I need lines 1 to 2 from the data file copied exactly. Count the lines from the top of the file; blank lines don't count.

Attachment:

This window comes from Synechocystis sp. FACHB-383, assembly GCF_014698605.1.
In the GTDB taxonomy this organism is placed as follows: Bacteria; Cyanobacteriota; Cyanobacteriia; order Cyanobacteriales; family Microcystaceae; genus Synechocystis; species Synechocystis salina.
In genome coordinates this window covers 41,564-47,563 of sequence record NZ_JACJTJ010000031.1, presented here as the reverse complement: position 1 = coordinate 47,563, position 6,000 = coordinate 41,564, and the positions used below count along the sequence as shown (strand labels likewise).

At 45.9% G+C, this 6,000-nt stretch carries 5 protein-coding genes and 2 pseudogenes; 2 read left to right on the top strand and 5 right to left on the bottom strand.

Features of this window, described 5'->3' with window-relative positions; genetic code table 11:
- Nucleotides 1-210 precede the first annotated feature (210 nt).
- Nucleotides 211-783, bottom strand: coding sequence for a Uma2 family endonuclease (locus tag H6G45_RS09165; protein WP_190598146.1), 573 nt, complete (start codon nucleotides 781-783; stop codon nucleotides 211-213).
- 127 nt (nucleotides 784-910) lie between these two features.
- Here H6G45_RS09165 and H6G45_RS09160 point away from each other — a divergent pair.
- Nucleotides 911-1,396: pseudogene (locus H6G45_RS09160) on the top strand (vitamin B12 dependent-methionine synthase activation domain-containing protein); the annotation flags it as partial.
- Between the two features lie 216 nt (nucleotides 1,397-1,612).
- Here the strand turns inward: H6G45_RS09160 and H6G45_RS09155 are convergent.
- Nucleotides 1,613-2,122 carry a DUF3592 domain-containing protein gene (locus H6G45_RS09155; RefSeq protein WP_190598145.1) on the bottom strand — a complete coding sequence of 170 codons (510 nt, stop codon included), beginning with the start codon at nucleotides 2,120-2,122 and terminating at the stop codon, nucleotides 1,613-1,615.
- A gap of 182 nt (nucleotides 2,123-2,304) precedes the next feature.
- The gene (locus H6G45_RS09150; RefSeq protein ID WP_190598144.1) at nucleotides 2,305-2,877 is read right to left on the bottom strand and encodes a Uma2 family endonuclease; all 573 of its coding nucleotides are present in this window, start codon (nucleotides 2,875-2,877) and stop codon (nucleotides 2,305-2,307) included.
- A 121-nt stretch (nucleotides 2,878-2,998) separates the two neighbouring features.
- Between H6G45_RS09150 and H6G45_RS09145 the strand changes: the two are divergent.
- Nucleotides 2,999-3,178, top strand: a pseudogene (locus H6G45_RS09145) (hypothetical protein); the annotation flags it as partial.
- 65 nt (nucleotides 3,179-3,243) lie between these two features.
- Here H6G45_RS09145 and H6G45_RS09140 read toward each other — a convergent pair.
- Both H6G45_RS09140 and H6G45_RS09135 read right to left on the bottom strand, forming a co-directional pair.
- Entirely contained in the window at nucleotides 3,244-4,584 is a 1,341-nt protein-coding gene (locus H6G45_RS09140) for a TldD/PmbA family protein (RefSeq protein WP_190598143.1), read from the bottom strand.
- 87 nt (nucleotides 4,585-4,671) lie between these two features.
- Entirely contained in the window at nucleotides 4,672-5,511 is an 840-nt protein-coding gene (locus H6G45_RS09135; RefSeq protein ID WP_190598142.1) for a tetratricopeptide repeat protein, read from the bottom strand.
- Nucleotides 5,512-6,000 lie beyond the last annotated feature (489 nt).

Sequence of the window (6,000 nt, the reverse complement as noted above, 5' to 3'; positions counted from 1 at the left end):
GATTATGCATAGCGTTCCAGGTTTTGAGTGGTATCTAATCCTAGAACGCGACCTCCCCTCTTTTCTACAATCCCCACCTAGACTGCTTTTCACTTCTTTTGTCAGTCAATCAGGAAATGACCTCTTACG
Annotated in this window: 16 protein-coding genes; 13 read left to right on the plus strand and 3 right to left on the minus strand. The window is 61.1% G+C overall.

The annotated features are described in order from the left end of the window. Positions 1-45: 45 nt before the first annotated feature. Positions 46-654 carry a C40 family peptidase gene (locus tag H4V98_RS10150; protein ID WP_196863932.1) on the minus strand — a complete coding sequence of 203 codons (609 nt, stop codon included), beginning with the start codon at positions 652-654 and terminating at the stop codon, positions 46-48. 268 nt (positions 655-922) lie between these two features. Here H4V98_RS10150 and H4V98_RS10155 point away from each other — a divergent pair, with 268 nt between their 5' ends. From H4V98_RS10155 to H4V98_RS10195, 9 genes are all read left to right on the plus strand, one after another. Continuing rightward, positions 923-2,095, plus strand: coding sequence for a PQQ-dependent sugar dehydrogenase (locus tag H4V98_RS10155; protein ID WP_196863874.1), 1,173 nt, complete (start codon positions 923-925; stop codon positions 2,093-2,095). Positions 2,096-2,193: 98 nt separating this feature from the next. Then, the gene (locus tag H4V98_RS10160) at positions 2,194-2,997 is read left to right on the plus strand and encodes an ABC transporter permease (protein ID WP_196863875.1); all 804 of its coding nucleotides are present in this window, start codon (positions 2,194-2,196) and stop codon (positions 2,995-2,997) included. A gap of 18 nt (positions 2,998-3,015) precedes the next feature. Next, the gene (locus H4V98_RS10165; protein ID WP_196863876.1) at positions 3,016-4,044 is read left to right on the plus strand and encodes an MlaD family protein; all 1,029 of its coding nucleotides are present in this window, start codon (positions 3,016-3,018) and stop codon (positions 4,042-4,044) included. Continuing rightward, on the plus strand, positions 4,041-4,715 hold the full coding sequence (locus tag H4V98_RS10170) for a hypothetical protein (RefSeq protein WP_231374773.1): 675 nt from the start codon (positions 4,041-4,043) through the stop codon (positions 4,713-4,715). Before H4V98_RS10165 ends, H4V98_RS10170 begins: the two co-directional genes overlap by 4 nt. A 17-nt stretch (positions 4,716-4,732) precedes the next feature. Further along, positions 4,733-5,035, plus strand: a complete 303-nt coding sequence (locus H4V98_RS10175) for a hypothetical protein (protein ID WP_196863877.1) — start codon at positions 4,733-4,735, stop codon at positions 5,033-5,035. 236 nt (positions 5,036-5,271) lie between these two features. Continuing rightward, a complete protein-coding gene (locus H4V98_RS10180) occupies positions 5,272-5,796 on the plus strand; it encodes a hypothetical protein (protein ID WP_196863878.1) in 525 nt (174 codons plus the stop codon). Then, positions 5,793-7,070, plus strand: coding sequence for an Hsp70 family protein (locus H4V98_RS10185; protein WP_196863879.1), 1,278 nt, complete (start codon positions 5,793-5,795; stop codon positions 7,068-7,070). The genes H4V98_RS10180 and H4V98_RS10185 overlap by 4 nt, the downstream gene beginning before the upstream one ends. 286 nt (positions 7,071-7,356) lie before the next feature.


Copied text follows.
This window comes from Synechocystis sp. FACHB-383, assembly GCF_014698605.1.
In the GTDB taxonomy this organism is placed as follows: Bacteria; Cyanobacteriota; Cyanobacteriia; order Cyanobacteriales; family Microcystaceae; genus Synechocystis; species Synechocystis salina.